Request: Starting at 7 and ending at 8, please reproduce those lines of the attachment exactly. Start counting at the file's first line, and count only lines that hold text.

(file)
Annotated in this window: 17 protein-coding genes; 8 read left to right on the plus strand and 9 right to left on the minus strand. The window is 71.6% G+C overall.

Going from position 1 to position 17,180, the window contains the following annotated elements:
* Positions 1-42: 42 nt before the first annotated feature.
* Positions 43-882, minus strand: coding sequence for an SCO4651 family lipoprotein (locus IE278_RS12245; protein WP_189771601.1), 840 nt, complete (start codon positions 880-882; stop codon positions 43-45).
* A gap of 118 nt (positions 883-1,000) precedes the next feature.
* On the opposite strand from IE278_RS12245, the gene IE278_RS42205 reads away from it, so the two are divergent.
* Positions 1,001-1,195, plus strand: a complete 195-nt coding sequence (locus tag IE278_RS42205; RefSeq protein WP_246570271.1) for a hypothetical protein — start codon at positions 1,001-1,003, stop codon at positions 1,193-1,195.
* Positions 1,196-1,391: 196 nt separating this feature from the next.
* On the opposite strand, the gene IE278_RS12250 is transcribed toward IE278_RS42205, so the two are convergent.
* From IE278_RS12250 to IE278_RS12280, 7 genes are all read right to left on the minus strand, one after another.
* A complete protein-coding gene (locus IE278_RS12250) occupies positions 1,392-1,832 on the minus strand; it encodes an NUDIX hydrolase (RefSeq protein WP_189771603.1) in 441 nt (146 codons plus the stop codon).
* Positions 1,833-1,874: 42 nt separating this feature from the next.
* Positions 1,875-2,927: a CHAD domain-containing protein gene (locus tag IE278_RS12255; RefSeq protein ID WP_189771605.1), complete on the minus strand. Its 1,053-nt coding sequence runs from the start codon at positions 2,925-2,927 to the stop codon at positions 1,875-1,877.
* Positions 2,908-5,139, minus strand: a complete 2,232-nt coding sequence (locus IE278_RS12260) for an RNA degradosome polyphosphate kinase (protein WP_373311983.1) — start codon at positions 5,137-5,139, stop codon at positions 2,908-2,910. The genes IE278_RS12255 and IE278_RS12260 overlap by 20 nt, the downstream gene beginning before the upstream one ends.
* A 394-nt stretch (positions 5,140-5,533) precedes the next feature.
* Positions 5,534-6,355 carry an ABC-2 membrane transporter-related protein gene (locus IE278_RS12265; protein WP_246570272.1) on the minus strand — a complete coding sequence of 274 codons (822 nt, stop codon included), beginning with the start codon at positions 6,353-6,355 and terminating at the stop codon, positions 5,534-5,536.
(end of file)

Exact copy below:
* Positions 1,001-1,195, plus strand: a complete 195-nt coding sequence (locus tag IE278_RS42205; RefSeq protein WP_246570271.1) for a hypothetical protein — start codon at positions 1,001-1,003, stop codon at positions 1,193-1,195.
* Positions 1,196-1,391: 196 nt separating this feature from the next.